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Audel Complete Building Construction

Audel Complete Building Construction

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Published by: silvershumi on Nov 01, 2011
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There are two types of casement windows—the out-swinging and
the in-swinging window. These windows may be hinged at the side,
top, or bottom. The casement window that opens out requires the
screen to be located on the inside. This type of window, when
closed, is most efficient as far as waterproofing. The in-swinging,
like double-hung windows, are clear of screens, but they are ex-
tremely difficult to make watertight. Casement windows have the
advantage of their entire area being opened to air currents, thus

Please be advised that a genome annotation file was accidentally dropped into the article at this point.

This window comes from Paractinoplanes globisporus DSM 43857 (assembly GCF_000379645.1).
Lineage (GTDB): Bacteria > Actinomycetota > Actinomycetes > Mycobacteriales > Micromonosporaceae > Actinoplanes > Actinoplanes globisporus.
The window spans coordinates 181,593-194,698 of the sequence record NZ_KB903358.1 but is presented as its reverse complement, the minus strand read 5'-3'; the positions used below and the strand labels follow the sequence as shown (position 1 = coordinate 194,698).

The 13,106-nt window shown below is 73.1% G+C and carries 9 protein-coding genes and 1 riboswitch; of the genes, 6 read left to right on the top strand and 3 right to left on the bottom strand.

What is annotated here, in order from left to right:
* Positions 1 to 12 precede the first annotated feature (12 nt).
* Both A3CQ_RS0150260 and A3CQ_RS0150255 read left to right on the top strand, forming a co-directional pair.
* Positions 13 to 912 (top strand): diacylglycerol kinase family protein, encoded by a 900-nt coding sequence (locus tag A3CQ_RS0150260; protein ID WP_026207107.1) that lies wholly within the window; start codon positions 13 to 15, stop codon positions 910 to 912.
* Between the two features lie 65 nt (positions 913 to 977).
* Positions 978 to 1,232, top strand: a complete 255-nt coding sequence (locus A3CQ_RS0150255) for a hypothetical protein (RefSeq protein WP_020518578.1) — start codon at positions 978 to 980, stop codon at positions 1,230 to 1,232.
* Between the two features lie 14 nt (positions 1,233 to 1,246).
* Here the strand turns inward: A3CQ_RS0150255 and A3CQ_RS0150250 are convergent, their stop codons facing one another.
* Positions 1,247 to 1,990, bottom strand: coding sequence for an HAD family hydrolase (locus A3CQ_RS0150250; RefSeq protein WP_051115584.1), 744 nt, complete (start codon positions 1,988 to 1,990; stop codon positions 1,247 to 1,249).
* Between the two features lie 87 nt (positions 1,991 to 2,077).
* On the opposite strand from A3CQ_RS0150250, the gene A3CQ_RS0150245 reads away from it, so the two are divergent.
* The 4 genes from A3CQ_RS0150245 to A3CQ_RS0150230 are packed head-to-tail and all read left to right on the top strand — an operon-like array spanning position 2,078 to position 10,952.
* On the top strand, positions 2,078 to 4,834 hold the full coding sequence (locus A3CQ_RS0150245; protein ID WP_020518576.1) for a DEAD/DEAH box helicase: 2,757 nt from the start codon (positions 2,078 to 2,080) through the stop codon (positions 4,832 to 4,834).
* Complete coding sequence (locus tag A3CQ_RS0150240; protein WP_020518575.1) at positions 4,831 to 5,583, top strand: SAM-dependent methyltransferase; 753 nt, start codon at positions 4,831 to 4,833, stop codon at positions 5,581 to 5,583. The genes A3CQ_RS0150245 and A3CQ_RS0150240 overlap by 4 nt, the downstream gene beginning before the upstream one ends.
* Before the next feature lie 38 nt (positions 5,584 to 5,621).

catching a parallel breeze and slanting it into a room.
Casement windows are considerably less complicated in their
construction than double-hung units. Sill construction is very much
like that for a double-hung window, however, but with the stool
much wider and forming a stop for the bottom rail. When there are
two casement windows in a row in one frame, they are separated
by a vertical double jamb called a mullion, or the stiles may come
together in pairs like a French door. The edges of the stiles may be
a reverse rabbet, a beveled reverse rabbet with battens, or beveled
astragals. The battens and astragals ensure better weather tightness.
Figure 16-8 shows a typical casement window with a mullion.

Figure 16-8 A casement window.


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